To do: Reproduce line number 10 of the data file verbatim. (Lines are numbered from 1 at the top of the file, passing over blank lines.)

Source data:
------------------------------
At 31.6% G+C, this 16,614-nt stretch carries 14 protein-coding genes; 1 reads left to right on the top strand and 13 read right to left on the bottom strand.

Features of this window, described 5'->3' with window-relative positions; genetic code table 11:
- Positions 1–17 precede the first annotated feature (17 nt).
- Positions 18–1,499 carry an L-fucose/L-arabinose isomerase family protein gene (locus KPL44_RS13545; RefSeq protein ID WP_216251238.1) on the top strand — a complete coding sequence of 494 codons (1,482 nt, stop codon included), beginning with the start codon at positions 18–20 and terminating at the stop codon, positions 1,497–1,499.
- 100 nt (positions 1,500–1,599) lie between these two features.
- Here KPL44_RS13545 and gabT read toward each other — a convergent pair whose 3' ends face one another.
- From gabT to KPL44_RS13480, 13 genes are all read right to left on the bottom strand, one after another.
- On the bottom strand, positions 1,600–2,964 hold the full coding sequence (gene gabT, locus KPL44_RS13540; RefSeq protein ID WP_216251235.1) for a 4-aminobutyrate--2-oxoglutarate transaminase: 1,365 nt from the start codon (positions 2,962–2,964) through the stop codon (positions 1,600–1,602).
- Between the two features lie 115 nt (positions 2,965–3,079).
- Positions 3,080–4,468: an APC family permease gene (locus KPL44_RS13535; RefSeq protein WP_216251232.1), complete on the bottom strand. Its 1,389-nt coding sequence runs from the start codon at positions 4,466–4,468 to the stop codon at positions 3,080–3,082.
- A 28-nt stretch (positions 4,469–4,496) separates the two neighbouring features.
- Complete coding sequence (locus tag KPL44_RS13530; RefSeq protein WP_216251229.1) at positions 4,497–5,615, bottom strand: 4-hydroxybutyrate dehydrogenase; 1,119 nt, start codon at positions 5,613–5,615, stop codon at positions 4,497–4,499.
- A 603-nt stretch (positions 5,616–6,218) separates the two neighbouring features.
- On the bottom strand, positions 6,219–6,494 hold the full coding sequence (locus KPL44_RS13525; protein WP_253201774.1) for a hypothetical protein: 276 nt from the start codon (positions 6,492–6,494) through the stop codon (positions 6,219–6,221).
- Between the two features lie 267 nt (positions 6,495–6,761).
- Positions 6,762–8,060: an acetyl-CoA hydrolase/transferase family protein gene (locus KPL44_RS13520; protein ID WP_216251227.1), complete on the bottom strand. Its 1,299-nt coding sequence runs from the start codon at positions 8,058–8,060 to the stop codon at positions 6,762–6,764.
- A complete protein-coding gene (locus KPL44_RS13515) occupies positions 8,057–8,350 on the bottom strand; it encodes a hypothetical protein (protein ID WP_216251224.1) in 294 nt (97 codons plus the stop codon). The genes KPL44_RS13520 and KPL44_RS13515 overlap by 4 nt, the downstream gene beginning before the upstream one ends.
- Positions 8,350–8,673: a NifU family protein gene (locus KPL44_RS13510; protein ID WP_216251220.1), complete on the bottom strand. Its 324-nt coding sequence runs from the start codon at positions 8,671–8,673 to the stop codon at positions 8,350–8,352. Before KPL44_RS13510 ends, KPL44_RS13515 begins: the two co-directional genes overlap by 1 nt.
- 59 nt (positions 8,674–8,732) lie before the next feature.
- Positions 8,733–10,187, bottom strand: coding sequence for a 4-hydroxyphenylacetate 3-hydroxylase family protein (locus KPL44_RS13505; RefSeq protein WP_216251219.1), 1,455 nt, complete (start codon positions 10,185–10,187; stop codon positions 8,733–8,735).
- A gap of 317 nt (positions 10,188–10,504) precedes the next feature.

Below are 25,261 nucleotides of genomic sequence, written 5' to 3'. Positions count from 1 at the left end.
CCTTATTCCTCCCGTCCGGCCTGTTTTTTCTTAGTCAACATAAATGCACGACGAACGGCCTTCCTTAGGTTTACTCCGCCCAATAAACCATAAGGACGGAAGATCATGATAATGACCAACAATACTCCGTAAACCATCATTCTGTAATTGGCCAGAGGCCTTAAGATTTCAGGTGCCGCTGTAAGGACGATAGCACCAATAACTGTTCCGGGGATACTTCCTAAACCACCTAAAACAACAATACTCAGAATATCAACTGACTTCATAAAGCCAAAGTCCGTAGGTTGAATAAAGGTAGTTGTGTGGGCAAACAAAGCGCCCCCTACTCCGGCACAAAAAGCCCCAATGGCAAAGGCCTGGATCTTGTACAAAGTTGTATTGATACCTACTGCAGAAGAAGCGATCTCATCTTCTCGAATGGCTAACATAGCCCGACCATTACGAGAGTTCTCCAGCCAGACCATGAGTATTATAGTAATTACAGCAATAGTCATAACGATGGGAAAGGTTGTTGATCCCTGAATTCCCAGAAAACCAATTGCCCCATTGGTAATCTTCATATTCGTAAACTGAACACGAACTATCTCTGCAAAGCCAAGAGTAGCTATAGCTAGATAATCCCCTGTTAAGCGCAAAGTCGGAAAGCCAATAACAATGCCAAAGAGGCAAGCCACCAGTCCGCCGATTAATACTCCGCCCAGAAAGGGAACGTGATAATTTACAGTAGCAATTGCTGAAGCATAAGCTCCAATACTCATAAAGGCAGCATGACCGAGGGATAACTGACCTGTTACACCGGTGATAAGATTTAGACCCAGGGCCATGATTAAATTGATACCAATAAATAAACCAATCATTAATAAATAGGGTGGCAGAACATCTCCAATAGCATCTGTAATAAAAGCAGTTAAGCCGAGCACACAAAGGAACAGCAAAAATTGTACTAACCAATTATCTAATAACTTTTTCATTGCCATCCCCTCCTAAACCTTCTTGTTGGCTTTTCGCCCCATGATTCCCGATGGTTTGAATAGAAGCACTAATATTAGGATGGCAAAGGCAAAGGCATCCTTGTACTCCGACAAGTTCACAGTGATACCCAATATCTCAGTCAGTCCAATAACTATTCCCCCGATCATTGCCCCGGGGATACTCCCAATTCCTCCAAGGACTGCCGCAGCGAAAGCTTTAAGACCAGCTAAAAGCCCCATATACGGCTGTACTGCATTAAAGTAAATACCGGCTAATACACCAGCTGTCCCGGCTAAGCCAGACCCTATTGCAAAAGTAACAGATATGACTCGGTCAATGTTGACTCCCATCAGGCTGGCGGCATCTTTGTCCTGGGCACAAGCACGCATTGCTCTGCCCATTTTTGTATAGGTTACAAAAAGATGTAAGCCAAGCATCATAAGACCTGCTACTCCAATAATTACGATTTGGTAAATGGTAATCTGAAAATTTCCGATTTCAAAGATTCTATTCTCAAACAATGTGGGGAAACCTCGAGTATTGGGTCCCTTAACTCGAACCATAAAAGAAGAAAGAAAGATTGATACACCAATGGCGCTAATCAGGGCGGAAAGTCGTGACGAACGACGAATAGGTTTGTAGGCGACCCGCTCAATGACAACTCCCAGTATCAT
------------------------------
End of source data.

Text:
- Positions 3,080–4,468: an APC family permease gene (locus KPL44_RS13535; RefSeq protein WP_216251232.1), complete on the bottom strand. Its 1,389-nt coding sequence runs from the start codon at positions 4,466–4,468 to the stop codon at positions 3,080–3,082.